Soon after the horrific news began circulating that a Malaysian Airlines Boeing 777 had crashed in eastern Ukraine, both the Kiev forces and pro-Russian rebels fighting there agreed that the plane had been shot down. But explanations of who shot it down—and why—immediately began diverging wildly in what has become the latest battle in the information war that has been waged between Ukraine and Russia since protests began in Kiev in November. The 295 people killed in the crash could not temper the politicized finger-pointing.
American and Ukrainian authorities said the plane had been hit by a surface-to-air missile, and speculation immediately centered on the Buk (otherwise called a “Gadfly”) missile launcher that Kiev said the rebels had used to shoot it down. Anton Gerashchenko, an aide to the Ukrainian interior minister, wrote on his Facebook account shortly after the crash that “terrorists shot down a passenger plane with a Buk missile that Putin kindly gave to them.… The cynicism of Putin and his terrorists knows no bounds!” He called on the United States and Europe to “help us with everything you can.”
For his part, Vladimir Putin refrained from saying who might have shot down the plane in a segment broadcast on Russian television, but noted that Ukraine “bears responsibility” for the downing of an airliner on its territory.
The rebels immediately began denying their involvement and blaming the Ukrainian military. On Twitter and in interviews, Alexander Borodai, the Muscovite who heads the self-declared Donetsk People’s Republic, maintained that the rebels did not have weapons capable of hitting an airplane at the height Malaysia Airlines Flight 17 was traveling, above 32,000 feet.
“It was shot down by the Ukrainian military. I think this is a deliberate provocation,” Borodai said, using the term that both sides have employed to explain many murky incidents over the four months of fighting in eastern Ukraine.
But the rebels by their own admission do have these missiles, as Russian news agencies reported at the end of June. The Donetsk People’s Republic Twitter account even posted a photo of the missiles at the time. A correspondent in eastern Ukraine for Russian state-controlled channel Rossiya-24 later reported that the militia does possess Buk launchers, but that they’re “all undergoing repair.”
Pundits in the Western media quickly joined Gerashchenko in claiming that Moscow had provided the pro-Russian militia with the advanced missile launchers. The Ukrainian representative to the United Nations went further, promising to “present the evidence of Russian military involvement into the Boeing crash.” But Putin’s spokesman Dmitry Peskov said allegations of Russian involvement “stupidity,” and the rebels had said in June that they captured the Buk missiles from a Ukrainian air-defense base near the village of Oleksiivka.
The Ukrainian intelligence service released an intercepted recording it said showed Russian rebels admitting to downing the plane, but dismayed that it had turned out to be a civilian flight. Similarly, a deleted post on a social network page that has published statements by the rebels’ military leader, Muscovite Igor Strelkov, praised the downing of the plane, also under the assumption it was a military flight.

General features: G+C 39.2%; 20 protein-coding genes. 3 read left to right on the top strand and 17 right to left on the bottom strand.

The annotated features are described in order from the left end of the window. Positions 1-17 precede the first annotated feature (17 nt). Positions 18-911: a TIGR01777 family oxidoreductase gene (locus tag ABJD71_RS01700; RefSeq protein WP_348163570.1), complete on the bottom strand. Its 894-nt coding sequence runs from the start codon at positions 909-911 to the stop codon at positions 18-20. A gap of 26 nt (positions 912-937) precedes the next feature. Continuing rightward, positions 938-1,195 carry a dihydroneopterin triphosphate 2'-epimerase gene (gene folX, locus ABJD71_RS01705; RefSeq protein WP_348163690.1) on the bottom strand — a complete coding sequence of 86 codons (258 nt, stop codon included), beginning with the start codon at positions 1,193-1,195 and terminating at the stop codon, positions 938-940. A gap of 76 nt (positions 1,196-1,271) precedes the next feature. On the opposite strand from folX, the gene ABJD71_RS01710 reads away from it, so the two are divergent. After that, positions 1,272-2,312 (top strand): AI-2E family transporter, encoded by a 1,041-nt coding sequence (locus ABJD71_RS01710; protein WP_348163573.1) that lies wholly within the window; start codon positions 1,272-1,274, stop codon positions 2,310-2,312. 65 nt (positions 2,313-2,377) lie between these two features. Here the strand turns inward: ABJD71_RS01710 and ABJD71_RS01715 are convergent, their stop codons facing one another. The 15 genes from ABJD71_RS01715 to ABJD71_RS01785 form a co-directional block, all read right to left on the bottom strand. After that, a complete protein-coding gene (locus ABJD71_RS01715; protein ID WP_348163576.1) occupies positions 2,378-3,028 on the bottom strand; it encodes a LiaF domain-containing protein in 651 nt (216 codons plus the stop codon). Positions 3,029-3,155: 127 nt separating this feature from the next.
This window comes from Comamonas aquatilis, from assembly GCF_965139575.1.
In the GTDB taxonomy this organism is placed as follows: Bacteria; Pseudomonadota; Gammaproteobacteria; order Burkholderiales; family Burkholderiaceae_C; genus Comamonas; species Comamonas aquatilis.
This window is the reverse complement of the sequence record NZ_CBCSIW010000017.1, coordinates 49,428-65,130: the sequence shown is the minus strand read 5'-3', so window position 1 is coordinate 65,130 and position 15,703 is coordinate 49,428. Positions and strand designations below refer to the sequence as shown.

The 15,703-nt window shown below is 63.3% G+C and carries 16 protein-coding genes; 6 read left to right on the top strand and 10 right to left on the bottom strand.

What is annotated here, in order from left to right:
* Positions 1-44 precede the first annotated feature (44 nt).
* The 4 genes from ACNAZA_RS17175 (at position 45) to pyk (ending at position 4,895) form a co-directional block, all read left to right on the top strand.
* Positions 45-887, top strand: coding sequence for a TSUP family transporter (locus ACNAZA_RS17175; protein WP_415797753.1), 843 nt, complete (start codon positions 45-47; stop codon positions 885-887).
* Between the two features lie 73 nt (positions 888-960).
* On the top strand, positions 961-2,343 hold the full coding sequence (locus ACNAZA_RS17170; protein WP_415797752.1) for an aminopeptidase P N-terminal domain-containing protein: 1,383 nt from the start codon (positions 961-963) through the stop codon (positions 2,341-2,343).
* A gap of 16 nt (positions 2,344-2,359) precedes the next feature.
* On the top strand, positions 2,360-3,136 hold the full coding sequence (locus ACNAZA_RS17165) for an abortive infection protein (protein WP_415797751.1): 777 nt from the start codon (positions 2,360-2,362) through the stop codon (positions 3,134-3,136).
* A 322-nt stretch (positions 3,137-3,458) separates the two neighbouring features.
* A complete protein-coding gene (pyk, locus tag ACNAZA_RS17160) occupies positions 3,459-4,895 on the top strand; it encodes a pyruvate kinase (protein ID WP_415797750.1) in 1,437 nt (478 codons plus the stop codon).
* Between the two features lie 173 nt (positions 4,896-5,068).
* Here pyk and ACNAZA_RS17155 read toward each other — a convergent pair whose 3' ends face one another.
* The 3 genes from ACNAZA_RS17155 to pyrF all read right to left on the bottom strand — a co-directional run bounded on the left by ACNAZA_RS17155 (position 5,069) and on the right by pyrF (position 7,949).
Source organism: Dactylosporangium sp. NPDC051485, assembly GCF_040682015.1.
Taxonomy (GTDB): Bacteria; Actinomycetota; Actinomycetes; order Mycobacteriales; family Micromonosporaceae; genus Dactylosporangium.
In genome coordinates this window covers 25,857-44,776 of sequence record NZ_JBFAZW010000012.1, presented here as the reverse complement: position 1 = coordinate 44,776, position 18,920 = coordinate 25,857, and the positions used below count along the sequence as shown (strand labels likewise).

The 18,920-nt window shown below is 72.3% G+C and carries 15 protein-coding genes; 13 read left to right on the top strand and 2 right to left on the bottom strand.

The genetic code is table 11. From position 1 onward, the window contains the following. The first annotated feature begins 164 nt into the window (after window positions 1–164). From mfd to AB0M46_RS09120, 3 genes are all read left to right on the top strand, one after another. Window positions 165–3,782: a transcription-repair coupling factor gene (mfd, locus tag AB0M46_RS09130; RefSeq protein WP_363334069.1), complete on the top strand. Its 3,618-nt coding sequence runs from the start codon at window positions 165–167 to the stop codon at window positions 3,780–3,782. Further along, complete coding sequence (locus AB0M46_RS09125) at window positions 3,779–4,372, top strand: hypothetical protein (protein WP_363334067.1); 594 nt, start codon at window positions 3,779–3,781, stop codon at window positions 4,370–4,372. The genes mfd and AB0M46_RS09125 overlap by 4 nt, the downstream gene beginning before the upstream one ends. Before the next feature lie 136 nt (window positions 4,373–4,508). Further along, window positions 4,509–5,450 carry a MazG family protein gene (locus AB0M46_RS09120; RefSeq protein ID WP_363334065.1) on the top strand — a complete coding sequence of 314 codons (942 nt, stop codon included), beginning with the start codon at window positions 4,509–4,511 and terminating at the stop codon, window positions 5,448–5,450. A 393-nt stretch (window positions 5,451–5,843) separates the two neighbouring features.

Meanwhile, increasingly wild versions of events began to appear. Representatives of the neighboring Lugansk People’s Republic told Russian state news agency RIA Novosti that unnamed witnesses had seen a Ukrainian fighter jet attack the Boeing 777.
Russian defence analyst Igor Korotchenko, editor of the National Defence journal, said on Rossiya 24 and RIA Novosti it was “obvious” that MH17 had been accidentally shot down by poorly trained Ukrainian government forces while checking the battle readiness of a Buk missile launcher. But Western military experts on CBS News and elsewhere argued that taking down the plane with a Buk would require extensive training and a careful shot.
RT and other Russian media began quoting a confidential source at Russian Aviation arguing that Ukrainian forces had been trying to down Russia’s presidential plane, which he or she said had passed through a certain airspace near Warsaw shortly after the Malaysian airliner had.
Among Twitter accounts supporting the rebellion in Ukraine, it was common knowledge Ukrainian forces had shot down the airliner, only their goal had been to draw Western forces into the conflict in eastern Ukraine. Rossiya 24 hinted at a similar conclusion when in between segments on the downed Boeing 777 it broadcast a recap of Siberia Airlines Flight 1812, which the Ukrainian military admitted to accidentally shooting down over the Black Sea in 2001.
Pavel Felgenhauer, a Moscow-based defense analyst and columnist for the independent Novaya Gazeta, said the fact that the rebels had shot down a Ukrainian military An-26 transport aircraft on Monday at about 20,000 feet—one of three military aircraft they downed this week—proved that they had acquired more powerful weaponry.
“The most plausible explanation is, of course, it was the rebels with Russian help, or Russian volunteers on the side of the rebels,” who shot down Malaysia Airlines flight 17, Felgenhauer said. “That’s more plausible than all other shit being circulated.”